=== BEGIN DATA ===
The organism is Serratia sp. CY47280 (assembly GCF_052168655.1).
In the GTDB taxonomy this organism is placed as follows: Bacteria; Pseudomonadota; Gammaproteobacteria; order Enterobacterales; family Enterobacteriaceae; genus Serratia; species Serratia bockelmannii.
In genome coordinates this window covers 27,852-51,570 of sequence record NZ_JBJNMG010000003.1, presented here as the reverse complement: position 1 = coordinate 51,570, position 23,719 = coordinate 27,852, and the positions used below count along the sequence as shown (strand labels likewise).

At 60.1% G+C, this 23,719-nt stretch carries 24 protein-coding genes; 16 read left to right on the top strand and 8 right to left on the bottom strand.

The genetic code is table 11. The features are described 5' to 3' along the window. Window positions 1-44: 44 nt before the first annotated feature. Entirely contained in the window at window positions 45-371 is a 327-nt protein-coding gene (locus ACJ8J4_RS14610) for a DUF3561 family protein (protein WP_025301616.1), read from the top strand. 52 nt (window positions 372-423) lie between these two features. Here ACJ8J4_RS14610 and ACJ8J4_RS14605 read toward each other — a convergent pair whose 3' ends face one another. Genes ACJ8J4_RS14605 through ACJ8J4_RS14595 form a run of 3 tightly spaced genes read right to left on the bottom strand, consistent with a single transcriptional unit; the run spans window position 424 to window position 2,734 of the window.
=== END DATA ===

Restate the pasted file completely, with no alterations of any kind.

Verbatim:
The organism is Serratia sp. CY47280 (assembly GCF_052168655.1).
In the GTDB taxonomy this organism is placed as follows: Bacteria; Pseudomonadota; Gammaproteobacteria; order Enterobacterales; family Enterobacteriaceae; genus Serratia; species Serratia bockelmannii.
In genome coordinates this window covers 27,852-51,570 of sequence record NZ_JBJNMG010000003.1, presented here as the reverse complement: position 1 = coordinate 51,570, position 23,719 = coordinate 27,852, and the positions used below count along the sequence as shown (strand labels likewise).

At 60.1% G+C, this 23,719-nt stretch carries 24 protein-coding genes; 16 read left to right on the top strand and 8 right to left on the bottom strand.

The genetic code is table 11. The features are described 5' to 3' along the window. Window positions 1-44: 44 nt before the first annotated feature. Entirely contained in the window at window positions 45-371 is a 327-nt protein-coding gene (locus ACJ8J4_RS14610) for a DUF3561 family protein (protein WP_025301616.1), read from the top strand. 52 nt (window positions 372-423) lie between these two features. Here ACJ8J4_RS14610 and ACJ8J4_RS14605 read toward each other — a convergent pair whose 3' ends face one another. Genes ACJ8J4_RS14605 through ACJ8J4_RS14595 form a run of 3 tightly spaced genes read right to left on the bottom strand, consistent with a single transcriptional unit; the run spans window position 424 to window position 2,734 of the window.